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Kirov Ballet - Fokine Evening

'Spectre de la Rose', 'The Dying Swan', 'Polovtsian Dances', 'Scheherazade'

The drama of Fokine

by Catherine Pawlick

May 22, 2005 -- Mariinsky Theatre, St. Petersburg

With Diaghilev's moor-decorated lettering, "Les Saisons Russes" was sewn onto the second main curtain of the Mariinsky Theatre last night, for an evening of Fokine which displayed the famous choreographer's ability to use classical ballet technique as a starting point for creative expression.

"Le Spectre de la Rose" was first choreographed for Vaslav Nijinsky and Tamara Karsavina in 1910. Set to Von Weber's music orchestrated by Berlioz, the story tells of a young maid returned from a ball who inhaling the scent of the rose from the party fantasizes about dancing with - some say a young man, and some say an embodiment of the rose, with Dance itself.

"Spectre" is not commonly performed by western ballet companies, and indeed is rarely performed even in Russia. The photographs in ballet picture books of Karsavina and Nijinsky seemed to come to life on stage at the Mariinsky theatre on Sunday night. Irina Zhelonkina perfectly portrayed the girl in the white Victorian-era dress, but Igor Kolb drew more attention as the Spectre. His entire torso undulated as his arms waved on romantic port de bras. With each step he highlighted Fokine's lifelong goal: shedding the confines of classical steps, infusing movement with meaning, and unifying the music, costumes, steps and subject matter. In sum, dramatic expression over virtuosic displays.

Dramatic expression was indeed the entire theme of the evening, but as the curtain opened to the second Fokine piece, a repeat performance by Tatiana Amosova of "The Dying Swan" it became clear that not every Mariinsky dancer has the Fokine touch. Upon her first entrance, Amosova's arms seemed only slightly improved over her April performance, but pathos continues to be absent from her delivery. In the final descent to the floor, she slipped slightly, placing a hand -- not a wing-- to the ground, and "dying" a bit ahead of the music for the second time. This was discouraging given the historical bent of the ballet, the history of this theatre, and the willingness of the administration to entrust such a role to Amosova -- a second time.

In opposition to the focus on solo dancing in both "The Dying Swan" and "Spectre", "Polovtsian Dances" offers a reverse perspective -- a mass of dancers onstage in lively, ethnic costumes with steps based in character dance and not in classical ballet. Polina Rassadina and Aleksei Timofeev led the rest of the Maryinsky corps de ballet with spank and panache, a welcome departure from the previous ballet. This ballet is over almost before it begins, but the energy relayed Borodin's "Prince Igor" music is addicting, and the choreography displays Fokine's ability to create steps for the multitudes as well as the few.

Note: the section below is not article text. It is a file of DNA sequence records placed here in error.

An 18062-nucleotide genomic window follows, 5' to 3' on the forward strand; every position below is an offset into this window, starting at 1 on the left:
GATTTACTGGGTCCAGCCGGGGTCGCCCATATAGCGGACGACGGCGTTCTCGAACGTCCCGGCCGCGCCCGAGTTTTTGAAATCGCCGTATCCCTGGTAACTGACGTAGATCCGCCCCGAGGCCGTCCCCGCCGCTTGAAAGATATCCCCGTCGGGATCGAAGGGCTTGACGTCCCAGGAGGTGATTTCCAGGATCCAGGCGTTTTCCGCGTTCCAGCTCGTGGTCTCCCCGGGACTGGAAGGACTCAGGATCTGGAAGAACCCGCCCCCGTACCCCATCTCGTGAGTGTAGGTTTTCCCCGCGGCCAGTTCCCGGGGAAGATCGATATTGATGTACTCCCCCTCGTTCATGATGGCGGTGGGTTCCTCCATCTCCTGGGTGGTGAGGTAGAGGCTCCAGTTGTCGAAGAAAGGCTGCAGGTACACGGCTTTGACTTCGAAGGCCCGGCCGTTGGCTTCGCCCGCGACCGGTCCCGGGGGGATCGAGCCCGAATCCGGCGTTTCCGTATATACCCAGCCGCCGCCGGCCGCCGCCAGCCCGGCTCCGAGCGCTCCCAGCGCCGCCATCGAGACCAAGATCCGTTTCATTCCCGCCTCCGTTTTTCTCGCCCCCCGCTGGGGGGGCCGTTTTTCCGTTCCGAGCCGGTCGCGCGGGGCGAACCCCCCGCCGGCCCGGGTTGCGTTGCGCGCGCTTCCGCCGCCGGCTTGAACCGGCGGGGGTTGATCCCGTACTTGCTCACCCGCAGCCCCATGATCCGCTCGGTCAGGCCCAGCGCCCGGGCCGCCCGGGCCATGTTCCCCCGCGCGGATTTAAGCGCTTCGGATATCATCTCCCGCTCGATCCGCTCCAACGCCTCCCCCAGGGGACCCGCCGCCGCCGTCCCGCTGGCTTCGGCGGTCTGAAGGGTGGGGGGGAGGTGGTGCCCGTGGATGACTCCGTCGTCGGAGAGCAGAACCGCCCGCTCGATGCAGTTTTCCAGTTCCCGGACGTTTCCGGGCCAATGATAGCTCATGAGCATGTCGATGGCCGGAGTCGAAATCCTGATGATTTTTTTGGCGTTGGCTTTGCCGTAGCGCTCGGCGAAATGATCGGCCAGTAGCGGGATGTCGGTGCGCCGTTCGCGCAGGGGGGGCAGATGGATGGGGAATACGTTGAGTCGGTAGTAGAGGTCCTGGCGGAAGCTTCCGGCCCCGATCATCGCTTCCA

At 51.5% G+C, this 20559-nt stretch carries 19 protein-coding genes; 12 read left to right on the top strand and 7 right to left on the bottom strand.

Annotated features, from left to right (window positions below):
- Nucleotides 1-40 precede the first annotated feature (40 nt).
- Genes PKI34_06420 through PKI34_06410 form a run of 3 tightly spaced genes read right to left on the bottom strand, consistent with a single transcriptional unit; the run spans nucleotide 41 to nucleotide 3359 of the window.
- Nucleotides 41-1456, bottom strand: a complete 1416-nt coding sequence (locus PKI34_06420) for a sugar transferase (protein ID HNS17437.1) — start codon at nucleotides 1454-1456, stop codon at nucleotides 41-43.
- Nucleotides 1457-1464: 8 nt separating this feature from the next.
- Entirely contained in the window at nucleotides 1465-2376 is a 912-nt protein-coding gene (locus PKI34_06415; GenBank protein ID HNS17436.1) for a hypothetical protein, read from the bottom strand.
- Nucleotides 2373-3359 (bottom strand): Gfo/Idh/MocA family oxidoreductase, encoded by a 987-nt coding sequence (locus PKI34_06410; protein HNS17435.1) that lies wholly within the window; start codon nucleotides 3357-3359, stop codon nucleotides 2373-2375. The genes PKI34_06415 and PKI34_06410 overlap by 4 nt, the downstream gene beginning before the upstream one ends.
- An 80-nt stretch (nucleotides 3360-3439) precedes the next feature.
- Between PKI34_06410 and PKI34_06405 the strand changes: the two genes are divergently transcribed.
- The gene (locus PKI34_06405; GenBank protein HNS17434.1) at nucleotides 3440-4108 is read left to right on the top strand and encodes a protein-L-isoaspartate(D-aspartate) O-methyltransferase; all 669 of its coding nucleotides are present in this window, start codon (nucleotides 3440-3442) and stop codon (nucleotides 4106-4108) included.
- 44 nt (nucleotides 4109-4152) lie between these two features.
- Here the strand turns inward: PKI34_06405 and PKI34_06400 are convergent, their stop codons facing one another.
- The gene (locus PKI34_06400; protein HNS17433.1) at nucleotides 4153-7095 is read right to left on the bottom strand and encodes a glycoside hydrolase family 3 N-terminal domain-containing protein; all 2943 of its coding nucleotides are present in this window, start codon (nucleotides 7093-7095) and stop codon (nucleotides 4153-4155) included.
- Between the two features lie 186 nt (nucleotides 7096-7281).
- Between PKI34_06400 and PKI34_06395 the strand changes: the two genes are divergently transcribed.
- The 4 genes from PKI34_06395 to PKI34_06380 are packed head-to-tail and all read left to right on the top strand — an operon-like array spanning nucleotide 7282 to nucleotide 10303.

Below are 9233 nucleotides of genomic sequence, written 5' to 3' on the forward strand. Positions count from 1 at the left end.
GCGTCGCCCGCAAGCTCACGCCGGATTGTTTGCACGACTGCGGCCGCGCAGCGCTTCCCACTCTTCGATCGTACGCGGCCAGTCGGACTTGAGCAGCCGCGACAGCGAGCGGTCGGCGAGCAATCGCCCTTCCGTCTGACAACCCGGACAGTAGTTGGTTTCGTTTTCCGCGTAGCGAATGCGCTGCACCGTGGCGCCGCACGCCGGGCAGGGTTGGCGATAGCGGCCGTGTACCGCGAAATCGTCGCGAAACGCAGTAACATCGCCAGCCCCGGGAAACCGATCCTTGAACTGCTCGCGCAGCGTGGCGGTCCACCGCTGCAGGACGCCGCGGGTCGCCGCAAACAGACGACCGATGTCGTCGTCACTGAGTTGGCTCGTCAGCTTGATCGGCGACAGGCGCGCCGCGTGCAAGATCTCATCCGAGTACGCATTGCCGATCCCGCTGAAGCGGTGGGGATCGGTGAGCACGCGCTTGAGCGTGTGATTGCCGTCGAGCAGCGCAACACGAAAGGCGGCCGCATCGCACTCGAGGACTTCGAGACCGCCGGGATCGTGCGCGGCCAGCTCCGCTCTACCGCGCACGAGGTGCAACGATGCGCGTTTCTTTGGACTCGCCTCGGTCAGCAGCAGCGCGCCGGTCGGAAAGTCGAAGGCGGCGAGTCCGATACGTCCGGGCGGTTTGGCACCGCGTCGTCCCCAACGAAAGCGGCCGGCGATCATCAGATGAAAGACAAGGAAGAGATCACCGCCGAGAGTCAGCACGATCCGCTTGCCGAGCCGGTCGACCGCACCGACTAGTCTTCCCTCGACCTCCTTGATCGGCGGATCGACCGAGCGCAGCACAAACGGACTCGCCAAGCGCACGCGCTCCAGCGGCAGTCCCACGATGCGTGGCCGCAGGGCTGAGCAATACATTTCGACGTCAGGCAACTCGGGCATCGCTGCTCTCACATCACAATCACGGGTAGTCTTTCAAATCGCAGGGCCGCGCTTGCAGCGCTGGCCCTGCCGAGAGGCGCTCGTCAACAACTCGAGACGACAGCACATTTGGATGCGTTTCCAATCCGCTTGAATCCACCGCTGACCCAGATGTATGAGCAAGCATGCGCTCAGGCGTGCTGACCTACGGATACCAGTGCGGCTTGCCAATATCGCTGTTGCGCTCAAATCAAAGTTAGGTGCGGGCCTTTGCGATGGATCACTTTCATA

"Scheherezade", in some ways, might be the refined, more firmly libretto-based version of "Polovtsian" in terms of dance for the masses; but as most of us already know, it also carries solo dance -- but not of the classical sort. One explanation for the sold-out house was the casting for this ballet. Irma Nioradze next to Farukh Ruzimatov, two of the oldest dancers currently on the company roster, but two of the most beloved as well, appeared in the final Fokine ballet of the evening.

In two words, bright intensity. Between the colorful costumes, risque theme and expressive choreography, Ruzimatov's smouldering gaze was met by Nioradze's own sultry sexuality, the two lovers clearly lost in their own world of passion. Ruzimatov's split jetes and airborn acrobatics remained as impressive as before, and Nioradze did a fine job of slinking about the stage in her step patterns. Despite their respective ages, or perhaps because of this, the performance was a captivating and fresh example of some of the best the Kirov can do.

It seemed that just when the going got fun, the fun was wiped away with the arrival of the Harem king, stern Shahriar, danced and mimed admirably by Soslan Kuliaev. Nioradze's solution to the problem was, in order: pleading for forgiveness, attempting to kill her husband, and finally, since neither he nor his younger brother Shakhezman, danced by Andrei Yakovlev, would take the knife from her, the last resort -- obvious or not -- suicide.

Despite the program's closure on a rather sombre note, the evening was a delightful reminder of the treasures of Fokine and the companies that preserve them.

Boris Gruzin conducted.


Edited by Staff.

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